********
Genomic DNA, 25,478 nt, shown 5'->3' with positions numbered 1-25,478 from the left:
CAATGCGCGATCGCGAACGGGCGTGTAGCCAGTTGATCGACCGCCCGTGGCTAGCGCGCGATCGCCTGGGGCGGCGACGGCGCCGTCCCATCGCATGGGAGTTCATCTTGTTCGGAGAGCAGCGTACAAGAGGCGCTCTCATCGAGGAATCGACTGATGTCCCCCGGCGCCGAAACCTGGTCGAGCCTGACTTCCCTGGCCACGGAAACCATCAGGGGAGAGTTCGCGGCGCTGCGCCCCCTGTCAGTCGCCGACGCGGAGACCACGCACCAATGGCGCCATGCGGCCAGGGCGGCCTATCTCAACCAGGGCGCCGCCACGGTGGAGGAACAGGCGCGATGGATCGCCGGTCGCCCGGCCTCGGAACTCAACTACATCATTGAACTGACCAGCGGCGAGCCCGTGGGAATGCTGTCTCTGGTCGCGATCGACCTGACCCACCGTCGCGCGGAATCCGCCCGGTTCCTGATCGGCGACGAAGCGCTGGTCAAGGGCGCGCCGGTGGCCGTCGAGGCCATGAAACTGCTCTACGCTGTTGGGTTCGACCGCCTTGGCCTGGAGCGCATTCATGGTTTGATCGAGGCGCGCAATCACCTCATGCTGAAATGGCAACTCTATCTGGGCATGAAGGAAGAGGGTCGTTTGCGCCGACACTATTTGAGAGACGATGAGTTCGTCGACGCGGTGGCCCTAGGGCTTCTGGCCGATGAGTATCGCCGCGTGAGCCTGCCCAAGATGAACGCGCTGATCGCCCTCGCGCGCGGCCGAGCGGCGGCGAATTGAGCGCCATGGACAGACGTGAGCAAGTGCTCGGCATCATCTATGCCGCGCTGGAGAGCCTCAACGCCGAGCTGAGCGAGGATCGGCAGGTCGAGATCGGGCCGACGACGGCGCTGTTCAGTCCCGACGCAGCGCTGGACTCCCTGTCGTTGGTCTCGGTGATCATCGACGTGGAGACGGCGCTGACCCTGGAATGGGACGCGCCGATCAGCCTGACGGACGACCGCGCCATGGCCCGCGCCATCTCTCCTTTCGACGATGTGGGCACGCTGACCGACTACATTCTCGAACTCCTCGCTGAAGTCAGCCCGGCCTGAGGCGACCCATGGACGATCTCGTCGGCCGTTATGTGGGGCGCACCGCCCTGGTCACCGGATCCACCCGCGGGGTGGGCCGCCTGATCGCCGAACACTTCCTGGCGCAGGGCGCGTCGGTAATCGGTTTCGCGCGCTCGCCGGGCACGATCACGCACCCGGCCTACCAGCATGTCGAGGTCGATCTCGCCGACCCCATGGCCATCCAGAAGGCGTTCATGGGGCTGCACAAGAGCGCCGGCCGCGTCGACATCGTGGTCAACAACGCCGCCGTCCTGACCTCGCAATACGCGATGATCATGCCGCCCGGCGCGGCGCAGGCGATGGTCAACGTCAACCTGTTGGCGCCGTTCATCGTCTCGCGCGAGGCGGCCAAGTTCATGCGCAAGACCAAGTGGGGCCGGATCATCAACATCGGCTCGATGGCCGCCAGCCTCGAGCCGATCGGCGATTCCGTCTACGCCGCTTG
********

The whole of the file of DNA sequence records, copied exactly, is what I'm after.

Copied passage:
Genomic DNA, 25,478 nt, shown 5'->3' with positions numbered 1-25,478 from the left:
CAATGCGCGATCGCGAACGGGCGTGTAGCCAGTTGATCGACCGCCCGTGGCTAGCGCGCGATCGCCTGGGGCGGCGACGGCGCCGTCCCATCGCATGGGAGTTCATCTTGTTCGGAGAGCAGCGTACAAGAGGCGCTCTCATCGAGGAATCGACTGATGTCCCCCGGCGCCGAAACCTGGTCGAGCCTGACTTCCCTGGCCACGGAAACCATCAGGGGAGAGTTCGCGGCGCTGCGCCCCCTGTCAGTCGCCGACGCGGAGACCACGCACCAATGGCGCCATGCGGCCAGGGCGGCCTATCTCAACCAGGGCGCCGCCACGGTGGAGGAACAGGCGCGATGGATCGCCGGTCGCCCGGCCTCGGAACTCAACTACATCATTGAACTGACCAGCGGCGAGCCCGTGGGAATGCTGTCTCTGGTCGCGATCGACCTGACCCACCGTCGCGCGGAATCCGCCCGGTTCCTGATCGGCGACGAAGCGCTGGTCAAGGGCGCGCCGGTGGCCGTCGAGGCCATGAAACTGCTCTACGCTGTTGGGTTCGACCGCCTTGGCCTGGAGCGCATTCATGGTTTGATCGAGGCGCGCAATCACCTCATGCTGAAATGGCAACTCTATCTGGGCATGAAGGAAGAGGGTCGTTTGCGCCGACACTATTTGAGAGACGATGAGTTCGTCGACGCGGTGGCCCTAGGGCTTCTGGCCGATGAGTATCGCCGCGTGAGCCTGCCCAAGATGAACGCGCTGATCGCCCTCGCGCGCGGCCGAGCGGCGGCGAATTGAGCGCCATGGACAGACGTGAGCAAGTGCTCGGCATCATCTATGCCGCGCTGGAGAGCCTCAACGCCGAGCTGAGCGAGGATCGGCAGGTCGAGATCGGGCCGACGACGGCGCTGTTCAGTCCCGACGCAGCGCTGGACTCCCTGTCGTTGGTCTCGGTGATCATCGACGTGGAGACGGCGCTGACCCTGGAATGGGACGCGCCGATCAGCCTGACGGACGACCGCGCCATGGCCCGCGCCATCTCTCCTTTCGACGATGTGGGCACGCTGACCGACTACATTCTCGAACTCCTCGCTGAAGTCAGCCCGGCCTGAGGCGACCCATGGACGATCTCGTCGGCCGTTATGTGGGGCGCACCGCCCTGGTCACCGGATCCACCCGCGGGGTGGGCCGCCTGATCGCCGAACACTTCCTGGCGCAGGGCGCGTCGGTAATCGGTTTCGCGCGCTCGCCGGGCACGATCACGCACCCGGCCTACCAGCATGTCGAGGTCGATCTCGCCGACCCCATGGCCATCCAGAAGGCGTTCATGGGGCTGCACAAGAGCGCCGGCCGCGTCGACATCGTGGTCAACAACGCCGCCGTCCTGACCTCGCAATACGCGATGATCATGCCGCCCGGCGCGGCGCAGGCGATGGTCAACGTCAACCTGTTGGCGCCGTTCATCGTCTCGCGCGAGGCGGCCAAGTTCATGCGCAAGACCAAGTGGGGCCGGATCATCAACATCGGCTCGATGGCCGCCAGCCTCGAGCCGATCGGCGATTCCGTCTACGCCGCTTG